Tech 

5G in the stadium. The Orange Velodrome is a special place

Stade Vélodrome, built in 1937, is one of the most unique football stadiums in the world. For several years, the facility that was the home of Marseille’s Olympique football club is called the Orange Velodrome, and on its premises the French operator launched its 5G laboratory, while connecting everything to a super-fast 5G network.

Orange invited Antyweb to Marseille to present its laboratory as well as the possibilities of 5G access in a sports facility. There are already 16 such 5G laboratories in Europe, and one of them was located in Warsaw, Poland, where we were also. In this way, Orange wants to inform customers and users about the possibilities of 5G technology. It is difficult to do this other than by showing practical applications in various scenarios.

Network stadium

First, some dry facts. The 5G laboratory at the Stade Vélodrome has been operational since December 2021. However, already in 2016, Orange equipped the device with a network of more than a thousand WiFi hotspots. It was then that the concept of “network stadium” was born, which was greatly influenced by the Euro-2016 held in France. 4G quickly proved to be a bottleneck in these ambitious plans, and three years later the 5G standard made its debut here. Thus, the Stade Vélodrome became the first French stadium equipped with this technology.

16 broadcast stations located in and around the stadium are responsible for the operation of the GSM network, 12 of which can be used by fans. For this purpose, the 3.5 GHz bands (less than 700 MHz and 2.1 GHz) are used, as well as (experimental) 26 GHz. The latter should allow transfers at the 4 gigabit level. Unfortunately, these results are available, for now, only through tests. In practice, I managed to reach a maximum speed of 980 Mbps in the speed test, but during the game, when the stadium was full of fans, this value fluctuated quite strongly.

5G in practice in the stadium

What does 5G bring to the stadium? In addition to providing connectivity for 67,000 fans (as this is the capacity of the stadium), Orange is testing the new standard in several interesting scenarios.

5G Lab is equipped with two Axyn Robotique robots. They are equipped with cameras, thanks to which the guests on the terrace can, for example, control a robot that moves in the area where the players are. Importantly, the robots allow two-way interaction between the robot pilot and the players, which has already been used in the past, e.g. charity campaigns involving terminally ill children.

Another way to interact with tunnel players is through La Vitre. There are two giant vertical screens in the laboratory and the competition tunnel. They are connected to each other in real time, which can actually be compared to such a constant and endless video chat (of course, in high definition).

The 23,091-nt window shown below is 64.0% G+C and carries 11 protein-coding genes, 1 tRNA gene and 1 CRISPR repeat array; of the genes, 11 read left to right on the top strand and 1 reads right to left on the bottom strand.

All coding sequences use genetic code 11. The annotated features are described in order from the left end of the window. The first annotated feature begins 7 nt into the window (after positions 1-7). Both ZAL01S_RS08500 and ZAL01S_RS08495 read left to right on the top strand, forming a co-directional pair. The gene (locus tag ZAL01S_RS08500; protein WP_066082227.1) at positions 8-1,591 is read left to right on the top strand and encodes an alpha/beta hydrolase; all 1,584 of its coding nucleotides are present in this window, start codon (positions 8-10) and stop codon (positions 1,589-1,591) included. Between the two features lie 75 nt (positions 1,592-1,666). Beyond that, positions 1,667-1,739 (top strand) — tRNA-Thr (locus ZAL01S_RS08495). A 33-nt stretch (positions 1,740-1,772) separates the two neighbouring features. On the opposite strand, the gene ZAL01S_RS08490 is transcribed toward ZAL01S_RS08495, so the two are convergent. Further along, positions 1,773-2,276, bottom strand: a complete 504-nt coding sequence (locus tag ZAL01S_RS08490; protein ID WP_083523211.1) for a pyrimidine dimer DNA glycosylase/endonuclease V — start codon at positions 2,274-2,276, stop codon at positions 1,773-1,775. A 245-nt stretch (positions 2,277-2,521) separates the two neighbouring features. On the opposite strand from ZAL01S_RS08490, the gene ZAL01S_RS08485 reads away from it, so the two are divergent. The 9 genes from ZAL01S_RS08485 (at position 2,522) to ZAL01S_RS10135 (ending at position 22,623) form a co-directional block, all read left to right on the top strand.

Together with Sony, the Such a Smile service was launched at the stadium. A photographer equipped with a camera attached to the Xperia Pro 5G phone takes pictures of fans and they are displayed almost immediately on two huge screens. Without the use of 5G in the 26 GHz band, the whole process will take much longer. Meanwhile, here, the time from taking a photo to displaying it on the screens is only a few seconds. As this technology develops, it will be available to other organizations, including the media present at the stadium; Perhaps this is the first step in bringing reruns to the big screens.

Speaking of the TV experience, why not take it a step further and give fans a live experience? This solution is also already working in the 5G lab, it is called SUPRALIVE and is provided by Augmented Acoustics. Fans plug the headphones into their smartphone and get a few soundtracks delivered with virtually no lag thanks to 5G (which is key, of course). They can, for example, choose one of the TV or radio commentaries, or listen to sounds from selected points in the stadium, such as one of the stands or even the pitch.

The most impressive, however, was the Augmented Match application, which was created by the company immersiv.io. In short, it’s a very sophisticated AR pitch. The smartphone uses a camera to record what’s happening on the pitch, and the app overlays this image with additional information. And they are really impressive. in addition to player data (including season or career statistics), we can see live heat maps that reflect their movement on the field, as well as other information such as contact with the ball, successful pickups, shots, etc.

From a technical point of view, a separate camera located above the playing field is responsible for the whole thing, and the tracking of players’ positions and data collection is done entirely in the cloud. 5G, on the other hand, allows us to bring all of this directly to our phone. And what is key? everything happens in real time without any delay.

New quality of sports events.

It is not difficult to see that all the technologies tested by Orange should take sports events viewed from the stands to a whole new level in the long run. If you’ve been complaining about missing game replays or commentary until now, that may be about to change. Add to this other services such as communication with the players, access to detailed live data and we get a unique experience, combining the atmosphere and atmosphere of the stadium with the comfort and information typical of television broadcasting.

Orange already has the technology to implement all these services commercially. It’s only a matter of time before someone finally bases their business on it. Of course, the most important thing in all this is the preferences of the fans: are they ready for the sport in such a modern format and (probably more important from a business point of view) how much extra will they be able to pay. it.

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